What is Runner’s Knee

Posted on 05-24-2024 in Common Knee Injuries by Dr. Chris O'Grady

Patellofemoral pain syndrome (PFPS), often referred to as runner's knee due to its prevalence among runners, is characterized by a dull pain that occurs around or behind the kneecap. While it's common among runners, it can affect anyone participating in an activity that requires repeated knee flexion, such as jumping, walking, or even biking. Here's a closer look at this common knee problem, the causes, common symptoms, how it's treated, and some helpful prevention tips.

Causes of PFPS

Pinpointing just one cause of runner's knee is difficult. PFPS may be a biomechanical problem, such as a high-riding patella within the femoral groove. Improper patellar tracking, leading to PFPS, can be caused by worn cartilage in the knee, which reduces shock absorption, flat or high arched feet, which offer less cushioning for knees, and tight or weak musculature. In some cases, it's simply the repetitive force that comes with running that can bring on an attack of PFPS.

The Common Symptoms

One or both of your knees may be affected by runner's knee. In most cases, it strikes recreational, young runners, and is more common among women than men. It's thought that women are more susceptible due to wider hips, which causes a greater angling from the femur to the knee, resulting in more stress on the kneecap. Some of the common symptoms of PFPS include:

  • Tenderness around or behind the patella
  • Pain that occurs in the back of the knee
  • A feeling that the knee is going to give out
  • Cracking/popping sensation in the knee

For most people with runner's knee, uneven terrain, going up hills, or descending steps can result in increased pain to the knee.

Treating Runner's Knee

Using strengthening exercises to stabilize the kinetic chain is one of the best ways to treat the symptoms that come with runner's knee; in addition to leg musculature, strengthening the hips, abdominal muscles, and quadriceps can provide excellent results. Gait modification for runners may also prove useful for reducing the symptoms of runner's knee. Physical therapy is a great resource to provide appropriate exercises, gait training, and pain management techniques.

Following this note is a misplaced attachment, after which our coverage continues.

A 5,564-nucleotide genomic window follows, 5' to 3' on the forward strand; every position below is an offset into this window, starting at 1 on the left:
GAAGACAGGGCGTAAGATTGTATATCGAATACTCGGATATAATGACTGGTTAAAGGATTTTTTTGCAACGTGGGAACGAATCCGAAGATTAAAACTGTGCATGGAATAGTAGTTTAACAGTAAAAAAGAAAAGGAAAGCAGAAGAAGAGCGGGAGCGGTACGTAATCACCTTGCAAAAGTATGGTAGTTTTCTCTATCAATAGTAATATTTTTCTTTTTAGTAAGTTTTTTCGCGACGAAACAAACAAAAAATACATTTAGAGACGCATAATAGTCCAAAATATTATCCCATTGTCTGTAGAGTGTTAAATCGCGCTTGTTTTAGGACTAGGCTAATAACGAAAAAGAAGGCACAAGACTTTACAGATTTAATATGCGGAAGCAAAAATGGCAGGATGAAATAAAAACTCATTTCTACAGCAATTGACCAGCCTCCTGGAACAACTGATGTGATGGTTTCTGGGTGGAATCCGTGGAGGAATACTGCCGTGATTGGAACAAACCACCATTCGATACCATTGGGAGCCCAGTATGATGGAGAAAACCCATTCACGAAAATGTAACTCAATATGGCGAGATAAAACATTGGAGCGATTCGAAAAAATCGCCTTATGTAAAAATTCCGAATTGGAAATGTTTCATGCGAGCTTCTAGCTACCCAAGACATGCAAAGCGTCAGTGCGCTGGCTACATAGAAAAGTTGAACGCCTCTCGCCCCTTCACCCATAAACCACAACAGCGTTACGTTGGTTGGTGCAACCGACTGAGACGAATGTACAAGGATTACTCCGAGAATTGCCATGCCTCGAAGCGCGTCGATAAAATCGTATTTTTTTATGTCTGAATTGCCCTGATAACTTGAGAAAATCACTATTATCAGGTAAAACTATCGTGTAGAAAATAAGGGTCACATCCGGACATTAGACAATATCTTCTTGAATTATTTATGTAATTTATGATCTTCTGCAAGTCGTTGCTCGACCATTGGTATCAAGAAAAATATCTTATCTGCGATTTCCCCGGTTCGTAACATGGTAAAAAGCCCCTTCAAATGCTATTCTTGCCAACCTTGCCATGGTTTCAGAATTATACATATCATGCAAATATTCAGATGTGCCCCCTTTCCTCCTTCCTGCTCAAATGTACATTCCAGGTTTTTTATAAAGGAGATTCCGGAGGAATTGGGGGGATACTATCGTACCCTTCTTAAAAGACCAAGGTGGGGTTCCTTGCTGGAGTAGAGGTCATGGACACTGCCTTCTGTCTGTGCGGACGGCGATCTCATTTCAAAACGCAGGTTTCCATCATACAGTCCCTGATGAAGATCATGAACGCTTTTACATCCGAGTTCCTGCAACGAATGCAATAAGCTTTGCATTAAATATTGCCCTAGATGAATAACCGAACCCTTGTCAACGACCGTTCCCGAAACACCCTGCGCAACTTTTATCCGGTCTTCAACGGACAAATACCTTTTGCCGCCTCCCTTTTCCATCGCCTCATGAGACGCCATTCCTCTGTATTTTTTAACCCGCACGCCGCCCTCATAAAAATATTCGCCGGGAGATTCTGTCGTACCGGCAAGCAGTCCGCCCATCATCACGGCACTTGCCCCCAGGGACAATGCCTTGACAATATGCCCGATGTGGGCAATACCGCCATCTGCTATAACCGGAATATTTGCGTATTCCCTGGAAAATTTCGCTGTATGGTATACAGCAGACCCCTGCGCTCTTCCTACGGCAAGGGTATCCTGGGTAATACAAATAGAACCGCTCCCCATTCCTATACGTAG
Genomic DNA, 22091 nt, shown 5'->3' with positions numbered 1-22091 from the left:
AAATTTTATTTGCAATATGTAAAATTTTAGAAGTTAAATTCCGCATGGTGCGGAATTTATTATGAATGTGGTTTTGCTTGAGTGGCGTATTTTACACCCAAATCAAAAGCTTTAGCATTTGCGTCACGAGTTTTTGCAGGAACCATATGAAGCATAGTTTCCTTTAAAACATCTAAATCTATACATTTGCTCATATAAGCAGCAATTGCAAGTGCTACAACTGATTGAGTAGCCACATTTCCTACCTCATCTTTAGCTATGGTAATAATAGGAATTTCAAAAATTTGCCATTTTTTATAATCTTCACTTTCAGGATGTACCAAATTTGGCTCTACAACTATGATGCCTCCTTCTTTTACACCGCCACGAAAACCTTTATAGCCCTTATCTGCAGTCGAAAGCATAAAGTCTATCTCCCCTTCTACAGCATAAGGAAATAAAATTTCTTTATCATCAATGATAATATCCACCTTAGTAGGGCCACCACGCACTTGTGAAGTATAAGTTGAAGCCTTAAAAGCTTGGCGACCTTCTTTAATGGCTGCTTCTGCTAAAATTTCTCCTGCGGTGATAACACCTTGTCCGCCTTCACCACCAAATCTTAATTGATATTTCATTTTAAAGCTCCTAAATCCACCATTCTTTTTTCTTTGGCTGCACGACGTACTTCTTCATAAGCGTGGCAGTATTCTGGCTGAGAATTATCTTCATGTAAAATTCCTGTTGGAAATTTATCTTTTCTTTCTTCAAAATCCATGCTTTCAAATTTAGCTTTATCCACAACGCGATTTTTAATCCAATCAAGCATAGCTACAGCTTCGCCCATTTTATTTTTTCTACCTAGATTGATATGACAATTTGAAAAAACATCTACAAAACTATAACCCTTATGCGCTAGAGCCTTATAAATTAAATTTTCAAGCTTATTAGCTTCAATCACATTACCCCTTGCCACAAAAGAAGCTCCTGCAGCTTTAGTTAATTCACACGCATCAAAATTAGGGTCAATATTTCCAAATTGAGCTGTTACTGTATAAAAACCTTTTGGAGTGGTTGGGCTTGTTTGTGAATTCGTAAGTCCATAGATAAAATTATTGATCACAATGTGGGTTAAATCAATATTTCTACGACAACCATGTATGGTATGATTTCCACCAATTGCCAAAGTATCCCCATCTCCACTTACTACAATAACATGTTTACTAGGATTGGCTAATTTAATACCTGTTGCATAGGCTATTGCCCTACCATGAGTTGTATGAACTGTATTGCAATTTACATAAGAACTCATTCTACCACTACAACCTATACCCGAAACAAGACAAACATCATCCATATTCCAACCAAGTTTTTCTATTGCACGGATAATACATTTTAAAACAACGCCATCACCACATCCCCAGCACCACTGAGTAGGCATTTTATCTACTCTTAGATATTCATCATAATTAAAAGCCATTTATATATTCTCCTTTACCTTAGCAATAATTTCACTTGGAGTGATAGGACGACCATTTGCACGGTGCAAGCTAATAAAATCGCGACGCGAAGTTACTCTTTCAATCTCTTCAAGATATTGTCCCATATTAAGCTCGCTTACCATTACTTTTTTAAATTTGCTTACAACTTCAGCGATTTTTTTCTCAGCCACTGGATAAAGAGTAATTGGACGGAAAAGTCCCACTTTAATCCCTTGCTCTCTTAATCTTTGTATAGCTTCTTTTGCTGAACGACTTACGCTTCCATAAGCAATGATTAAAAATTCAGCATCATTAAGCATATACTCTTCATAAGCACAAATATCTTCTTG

Prevention Tips

For individuals who haven't experienced runner's knee, stretching, stabilization, strengthening, and correcting improper gait can help prevent PFPS. Focusing on the core, hips, and quads can all be helpful to avoid runner's knee and many other injuries. If you're dealing with shooting or sharp pain, taking several days off can help prevent further problems. Running on softer surfaces, gradually working on adding hills to a running program, and avoiding drastic increases in running mileage can also prevent runner's knee. It's a good idea to visit a running shop to ensure you have the right shoes for your gait and foot type.

Why North Florida Bone & Joint Specialists?

If you try common treatments for runner's knee and continue to experience pain, you may need to be seen by an orthopedic surgeon that specializes in treating knee injuries. In some cases, runner's knee can share symptoms with other, more serious knee problems that require expert intervention. Dr. O'Grady, of North Florida Bone & Joint Specialists, specializes in treating all types of knee injuries and is skilled in the latest treatments and surgical solutions. Providing excellence in care and compassionate staff, North Florida Bone & Joint Specialists works to get every patient back on their feet. If you're dealing with persistent knee after conservative treatment, schedule an appointment today.

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